Study highlights importance of Bankart lesion size for arthroscopic repair techniques

Study highlights importance of Bankart lesion size for arthroscopic repair techniques
One of the first studies to analyze the outcomes of arthroscopic repair according to lesion size suggests small-sized bony Bankart lesions should be treated with a different procedure than lesions measuring 12.5% to 25% of the inferior glenoid width. “In small Bankart lesions, restoration of capsulolabral soft tissue tension alone may be enough,” whereas in medium lesions, the osseous architecture of the glenoid should be reconstructed for more functional improvement and less pain,” Young-Kyu Kim, MD, and colleagues wrote in their study. The researchers conducted a minimum 24-month follow-up of 34 patients with small- and medium-sized lesions that were measured by CT and treated arthroscopically. Surgeons performed capsulolabral repair using suture anchors without excision of the bony fragment for 16 small-sized lesions (<12.5% of the inferior glenoid width) and anatomic reduction and fixation using suture anchors for 18 medium-sized lesions (12.5% to 25% of the inferior glenoid width). Overall, the investigators found the Visual Analog Scale score improved from 1.7 preoperatively to 0.5 at final follow-up (24 months). The mean modified Rowe score also improved from 59 to 91. In the medium-sized lesion group, the mean postoperative Rowe scores increased from 60 to 95 in cases of anatomic reduction compared with an increase from 56 to 76 in cases of nonanatomic reduction. – by Christian Ingram

One of the first studies to analyze the outcomes of arthroscopic repair according to lesion size suggests small-sized bony Bankart lesions should be treated with a different procedure than lesions measuring 12.5% to 25% of the inferior glenoid width.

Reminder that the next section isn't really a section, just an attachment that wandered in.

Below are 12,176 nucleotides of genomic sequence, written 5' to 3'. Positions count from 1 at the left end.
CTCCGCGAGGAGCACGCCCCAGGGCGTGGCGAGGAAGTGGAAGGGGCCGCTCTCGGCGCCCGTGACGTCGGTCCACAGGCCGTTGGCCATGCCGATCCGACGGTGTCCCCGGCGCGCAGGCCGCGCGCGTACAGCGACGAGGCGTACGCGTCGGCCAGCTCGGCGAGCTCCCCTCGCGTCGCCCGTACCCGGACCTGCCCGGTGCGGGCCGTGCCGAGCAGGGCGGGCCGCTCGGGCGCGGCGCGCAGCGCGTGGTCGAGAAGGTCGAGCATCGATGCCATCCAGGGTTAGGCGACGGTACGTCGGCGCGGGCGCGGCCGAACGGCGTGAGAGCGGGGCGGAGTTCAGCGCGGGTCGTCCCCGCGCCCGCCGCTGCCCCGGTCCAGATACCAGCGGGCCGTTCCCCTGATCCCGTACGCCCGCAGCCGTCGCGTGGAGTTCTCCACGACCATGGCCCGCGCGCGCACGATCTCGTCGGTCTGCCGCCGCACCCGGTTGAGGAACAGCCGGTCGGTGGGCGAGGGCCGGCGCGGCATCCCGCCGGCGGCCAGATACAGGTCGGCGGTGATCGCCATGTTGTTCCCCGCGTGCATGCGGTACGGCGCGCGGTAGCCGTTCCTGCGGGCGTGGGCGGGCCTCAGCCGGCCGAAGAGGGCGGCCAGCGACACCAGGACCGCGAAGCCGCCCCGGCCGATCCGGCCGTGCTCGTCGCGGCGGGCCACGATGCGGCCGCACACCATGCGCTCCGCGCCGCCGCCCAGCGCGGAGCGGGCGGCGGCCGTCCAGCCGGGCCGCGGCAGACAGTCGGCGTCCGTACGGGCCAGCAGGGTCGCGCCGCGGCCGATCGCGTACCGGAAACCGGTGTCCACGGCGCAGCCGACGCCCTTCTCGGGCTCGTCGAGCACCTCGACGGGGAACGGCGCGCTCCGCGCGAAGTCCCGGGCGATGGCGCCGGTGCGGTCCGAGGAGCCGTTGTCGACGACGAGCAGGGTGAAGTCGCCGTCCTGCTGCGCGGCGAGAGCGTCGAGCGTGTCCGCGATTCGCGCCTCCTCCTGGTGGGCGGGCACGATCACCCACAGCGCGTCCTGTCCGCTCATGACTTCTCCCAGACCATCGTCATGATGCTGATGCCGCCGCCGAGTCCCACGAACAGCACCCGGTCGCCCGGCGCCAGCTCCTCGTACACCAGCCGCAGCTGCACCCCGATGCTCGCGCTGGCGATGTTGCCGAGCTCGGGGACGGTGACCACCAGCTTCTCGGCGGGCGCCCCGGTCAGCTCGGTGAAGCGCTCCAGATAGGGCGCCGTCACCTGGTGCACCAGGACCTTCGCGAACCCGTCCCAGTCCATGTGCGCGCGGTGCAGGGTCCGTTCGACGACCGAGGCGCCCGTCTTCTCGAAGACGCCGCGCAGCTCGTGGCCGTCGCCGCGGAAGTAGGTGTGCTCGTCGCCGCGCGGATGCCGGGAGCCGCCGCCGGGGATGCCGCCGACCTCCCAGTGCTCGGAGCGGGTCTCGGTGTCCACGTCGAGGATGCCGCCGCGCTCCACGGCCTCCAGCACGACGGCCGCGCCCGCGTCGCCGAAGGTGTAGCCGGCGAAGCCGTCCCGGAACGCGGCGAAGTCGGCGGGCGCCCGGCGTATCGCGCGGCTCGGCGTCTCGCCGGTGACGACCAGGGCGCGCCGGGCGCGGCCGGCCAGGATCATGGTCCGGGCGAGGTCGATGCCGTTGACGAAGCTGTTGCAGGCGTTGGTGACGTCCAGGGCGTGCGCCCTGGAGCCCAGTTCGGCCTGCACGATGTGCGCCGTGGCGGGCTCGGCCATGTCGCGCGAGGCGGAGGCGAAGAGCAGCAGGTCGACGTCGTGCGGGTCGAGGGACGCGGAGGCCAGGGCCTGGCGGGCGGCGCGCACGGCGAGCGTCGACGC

“In small Bankart lesions, restoration of capsulolabral soft tissue tension alone may be enough,” whereas in medium lesions, the osseous architecture of the glenoid should be reconstructed for more functional improvement and less pain,” Young-Kyu Kim, MD, and colleagues wrote in their study.

The researchers conducted a minimum 24-month follow-up of 34 patients with small- and medium-sized lesions that were measured by CT and treated arthroscopically. Surgeons performed capsulolabral repair using suture anchors without excision of the bony fragment for 16 small-sized lesions (<12.5% of the inferior glenoid width) and anatomic reduction and fixation using suture anchors for 18 medium-sized lesions (12.5% to 25% of the inferior glenoid width).

Overall, the investigators found the Visual Analog Scale score improved from 1.7 preoperatively to 0.5 at final follow-up (24 months). The mean modified Rowe score also improved from 59 to 91. In the medium-sized lesion group, the mean postoperative Rowe scores increased from 60 to 95 in cases of anatomic reduction compared with an increase from 56 to 76 in cases of nonanatomic reduction. – by Christian Ingram

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